A client of mine recently asked whether they should mention some of the software they use on a daily basis in a blog post. This client is one of my blog-mentoring customers so I gave the question some serious thought. Should this client reveal to his competitors what systems give him the edge he has over them? Why should other companies benefit from his years of research and hard-won expertise? Then I remembered a tale one of my other clients once told me, and seeing as how I love the chance to tell a little story I thought I’d go right ahead and do just that. So top up your mug, settle into your favourite office chair and I’ll begin.
So should you really give away all your trade secrets?
Well that’s a tough question: On the one hand there will be lots of people out there who will blog about the same bits of software and the same methods you use, so if your competitors want to find out about them they probably will, but let’s approach this issue from a potentially crazy angle.
There’s a (possibly apocryphal) story about Honda inviting General Motors into their factory to allow them to copy their super-efficient working methods. GM took them up and spent about six months studying Honda with a fine tooth comb. Honda made this seemingly foolish offer because they knew that it would GM a few years to replicate the methods in their own factories, and even then they would only be as efficient as Honda were at the time of the GM visit. What General Motors wouldn’t be able to replicate would be the developments that Honda were working towards at the time of their visit. What may have seemed like a friendly offer to share information could be viewed by some as a neat way of Honda ensuring one of their competitors stayed years behind in terms of R&D.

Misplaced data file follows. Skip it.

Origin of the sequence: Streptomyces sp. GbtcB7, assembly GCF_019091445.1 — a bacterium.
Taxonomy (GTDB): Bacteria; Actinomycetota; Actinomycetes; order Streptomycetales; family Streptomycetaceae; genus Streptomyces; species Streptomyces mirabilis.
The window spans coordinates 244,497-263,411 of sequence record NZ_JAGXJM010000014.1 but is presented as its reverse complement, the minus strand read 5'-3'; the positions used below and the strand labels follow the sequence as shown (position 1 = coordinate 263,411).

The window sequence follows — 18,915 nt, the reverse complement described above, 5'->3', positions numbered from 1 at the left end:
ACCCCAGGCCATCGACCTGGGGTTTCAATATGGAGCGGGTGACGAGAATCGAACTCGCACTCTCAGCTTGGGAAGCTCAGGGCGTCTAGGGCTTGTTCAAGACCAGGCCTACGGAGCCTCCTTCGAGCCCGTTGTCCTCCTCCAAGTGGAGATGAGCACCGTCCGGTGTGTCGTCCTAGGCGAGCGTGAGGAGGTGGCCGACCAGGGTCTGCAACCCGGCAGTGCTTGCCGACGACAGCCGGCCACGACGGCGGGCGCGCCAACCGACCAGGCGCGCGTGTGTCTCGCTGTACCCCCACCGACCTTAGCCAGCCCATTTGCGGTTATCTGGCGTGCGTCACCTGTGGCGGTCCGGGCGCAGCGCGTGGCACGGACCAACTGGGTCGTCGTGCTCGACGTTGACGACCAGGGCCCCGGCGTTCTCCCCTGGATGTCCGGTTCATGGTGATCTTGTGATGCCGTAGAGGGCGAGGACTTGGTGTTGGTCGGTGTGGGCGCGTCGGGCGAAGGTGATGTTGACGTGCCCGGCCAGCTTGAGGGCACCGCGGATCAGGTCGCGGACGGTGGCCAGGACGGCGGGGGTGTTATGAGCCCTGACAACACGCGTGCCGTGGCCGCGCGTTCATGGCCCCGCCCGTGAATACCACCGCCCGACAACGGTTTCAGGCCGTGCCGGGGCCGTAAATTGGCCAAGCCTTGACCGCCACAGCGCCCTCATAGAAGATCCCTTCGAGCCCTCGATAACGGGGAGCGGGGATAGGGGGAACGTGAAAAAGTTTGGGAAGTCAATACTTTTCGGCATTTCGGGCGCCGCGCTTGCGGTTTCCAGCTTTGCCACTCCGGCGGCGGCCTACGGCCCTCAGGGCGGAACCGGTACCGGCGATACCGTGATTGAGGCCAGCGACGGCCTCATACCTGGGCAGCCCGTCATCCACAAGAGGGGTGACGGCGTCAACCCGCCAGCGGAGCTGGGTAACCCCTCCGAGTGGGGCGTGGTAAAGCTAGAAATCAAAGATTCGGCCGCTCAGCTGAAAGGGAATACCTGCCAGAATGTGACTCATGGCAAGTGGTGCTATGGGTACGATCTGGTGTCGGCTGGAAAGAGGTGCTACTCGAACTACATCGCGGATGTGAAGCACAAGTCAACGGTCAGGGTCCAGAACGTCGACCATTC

That’s not an answer!
Okay, I’m not here to give you answers, only alternative views and opinions. The alternative view I’m going to offer you right now is based on a solid bit of marketing theory – don’t sell by method; sell by result. Your customers use your services and / or buy your products because they desire or require the end result. Some may find the method interesting, and sometimes you may have to describe the method to ensure the customer understands the value of your offering, but on the whole people buy on results, not methods.
So should you give away your trade secrets? Well the honest (and admittedly lame) answer is ‘dunno, what do you think?’. I’m only half-joking here- if you think your potential customers will be impressed by your methods then by all means reveal them (you may not be giving your competitors the advantage you think you are). But before you reveal what’s behind the wizard’s curtain to the whole world have a think about just one thing – think back to the last five major purchases you made, did you arrive at the decision to buy because of the method or the desired result?